It's been a so-so year for large-cap U.S. stocks. In the first half of 2018, the S&P 500 rose by just 1.7%. Of course, that's certainly better than a decline, but it pales in comparison to the 21.8% gains the index delivered in 2017, or its 9.9% annualized long-term average.
Having said that, there have certainly been some bright spots in the index. Here's a look at the five best-performing S&P 500 stocks -- the top 1% of the index -- through the first half of 2018, and why each has done so well.
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Why they've done so well
Here's a brief overview of why each of these stocks is in the top 1% of the S&P 500 in terms of performance so far in 2018.
- Abiomed: This healthcare company makes medical devices, including its flagship Impella heart pump, and to understand its strong stock performance, you need only look at the company's recent results. For fiscal year 2018, which ended March 31, its revenue jumped by 40%, significantly beating analysts' estimates. Margins expanded by 400 basis points, and earnings also blew past expectations. Those results came on the heels of already-impressive performances in previous quarters, and several increases to the company's guidance.
- Netflix: To say that investors are optimistic about the video-streaming leader's potential would be a huge understatement. As of this writing, the stock trades for more than 250 times earnings. And it's easy to see why. The company is growing at a tremendous rate, and the growth is accelerating, not slowing down as generally happens as a company gets larger. Its most recent earnings report showed annual revenue growth of 40%, and the company is expecting more than 41% year-over-year growth for the second quarter. Not only that, but Netflix's operating margins are expanding even faster than the company's already-ambitious targets.
- Twitter: Not too long ago, growth investors were essentially leaving Twitter stock for dead. After the social media company went public in late 2013 at $26 per share, its shares sore to nearly $45 on its first trading day. But after spiking to around $69 in January 2014, Twitter's share price plunged, and despite some rallies, landed at less than $15 in 2016, a period when the company was losing money and struggling to come up with a promising turnaround strategy. Well, those days are over. Twitter's push into video content and its successful cost-cutting efforts allowed the company to report its first-ever quarterly profit in February.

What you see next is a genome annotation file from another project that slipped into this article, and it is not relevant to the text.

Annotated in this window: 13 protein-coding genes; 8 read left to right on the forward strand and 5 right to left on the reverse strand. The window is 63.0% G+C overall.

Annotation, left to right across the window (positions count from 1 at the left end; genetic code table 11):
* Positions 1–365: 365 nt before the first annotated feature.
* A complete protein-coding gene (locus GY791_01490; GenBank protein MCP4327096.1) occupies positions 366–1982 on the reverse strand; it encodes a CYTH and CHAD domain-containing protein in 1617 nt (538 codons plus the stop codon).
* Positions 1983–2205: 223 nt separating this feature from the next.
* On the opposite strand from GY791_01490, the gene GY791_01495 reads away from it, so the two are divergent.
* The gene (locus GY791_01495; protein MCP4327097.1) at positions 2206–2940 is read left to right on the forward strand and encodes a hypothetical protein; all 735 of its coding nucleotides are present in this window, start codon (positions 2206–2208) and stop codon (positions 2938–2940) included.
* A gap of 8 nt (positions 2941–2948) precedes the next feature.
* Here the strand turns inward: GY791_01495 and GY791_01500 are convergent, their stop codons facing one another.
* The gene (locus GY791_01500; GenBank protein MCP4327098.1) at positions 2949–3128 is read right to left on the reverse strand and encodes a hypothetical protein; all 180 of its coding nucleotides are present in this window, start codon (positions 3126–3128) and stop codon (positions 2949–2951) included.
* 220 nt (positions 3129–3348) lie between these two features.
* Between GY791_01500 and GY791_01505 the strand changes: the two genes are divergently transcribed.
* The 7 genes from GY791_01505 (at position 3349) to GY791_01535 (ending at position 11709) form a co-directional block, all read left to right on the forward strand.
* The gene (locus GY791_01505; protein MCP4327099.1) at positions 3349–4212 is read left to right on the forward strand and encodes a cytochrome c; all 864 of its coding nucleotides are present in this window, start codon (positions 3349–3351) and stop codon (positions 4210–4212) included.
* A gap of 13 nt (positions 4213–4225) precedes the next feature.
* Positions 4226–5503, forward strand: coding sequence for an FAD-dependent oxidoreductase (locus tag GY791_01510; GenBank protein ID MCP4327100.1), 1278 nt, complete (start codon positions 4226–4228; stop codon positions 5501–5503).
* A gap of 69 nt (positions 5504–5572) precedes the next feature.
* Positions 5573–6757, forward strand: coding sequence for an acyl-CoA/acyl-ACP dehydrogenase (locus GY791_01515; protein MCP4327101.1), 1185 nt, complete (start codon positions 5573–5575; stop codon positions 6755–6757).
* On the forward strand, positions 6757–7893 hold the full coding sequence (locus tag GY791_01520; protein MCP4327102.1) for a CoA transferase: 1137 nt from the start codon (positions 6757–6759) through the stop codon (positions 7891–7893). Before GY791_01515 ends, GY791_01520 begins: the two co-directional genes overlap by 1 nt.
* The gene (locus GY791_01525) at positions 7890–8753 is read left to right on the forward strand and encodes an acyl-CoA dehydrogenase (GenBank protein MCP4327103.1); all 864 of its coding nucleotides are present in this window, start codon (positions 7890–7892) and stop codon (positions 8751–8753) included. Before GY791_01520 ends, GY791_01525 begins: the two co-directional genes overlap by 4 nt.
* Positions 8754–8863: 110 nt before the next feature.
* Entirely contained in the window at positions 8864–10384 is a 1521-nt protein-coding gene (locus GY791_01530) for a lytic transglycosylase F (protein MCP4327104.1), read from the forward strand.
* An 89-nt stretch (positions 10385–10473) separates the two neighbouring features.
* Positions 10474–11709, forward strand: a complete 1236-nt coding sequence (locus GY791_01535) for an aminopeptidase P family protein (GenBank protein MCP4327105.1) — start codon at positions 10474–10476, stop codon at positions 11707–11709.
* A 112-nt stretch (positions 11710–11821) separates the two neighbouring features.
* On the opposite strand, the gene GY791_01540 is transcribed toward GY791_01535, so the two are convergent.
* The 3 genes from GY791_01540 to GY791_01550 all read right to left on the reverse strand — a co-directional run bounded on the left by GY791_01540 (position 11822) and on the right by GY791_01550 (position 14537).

- TripAdvisor: The travel site operator's big jump came in May after the company's first-quarter results handily beat expectations. Although revenue only grew by 2%, investors had been expecting a decline. More significantly, due to efficiency improvements, adjusted earnings came in at nearly double analysts' expectations.
- XL Group: This is an easy one. In March, XL Group agreed to be acquired by French insurer AXA (NASDAQOTH: AXAHY) for $57.60 per share, which is a huge premium to where shares were trading before the deal was announced.
Don't be afraid of stocks that have performed well
One of the most important lessons I've learned during my years of investing is that just because a stock has performed incredibly well, that doesn't mean it's expensive. In fact, the opposite is often true.
I thought that Amazon (NASDAQ: AMZN) was insanely expensive after it rallied by 400% from 2010 through the end of 2015, only to watch the stock climb by 154% from there. And yes, I thought Netflix was ridiculously overvalued going into 2018. Yet as noted in the chart above, that stock has more than doubled over the past six months.
The point is that it's important to assess any stock with the most current information. While I'm not making any assertions about the valuations of the stocks discussed here -- as good buys or bad -- it's important not to dismiss them solely because of their recent strong performances.
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John Mackey, CEO of Whole Foods Market, an Amazon subsidiary, is a member of The Motley Fool's board of directors. Matthew Frankel has no position in any of the stocks mentioned. The Motley Fool owns shares of and recommends Abiomed, Amazon, Netflix, TripAdvisor, and Twitter. The Motley Fool has a disclosure policy.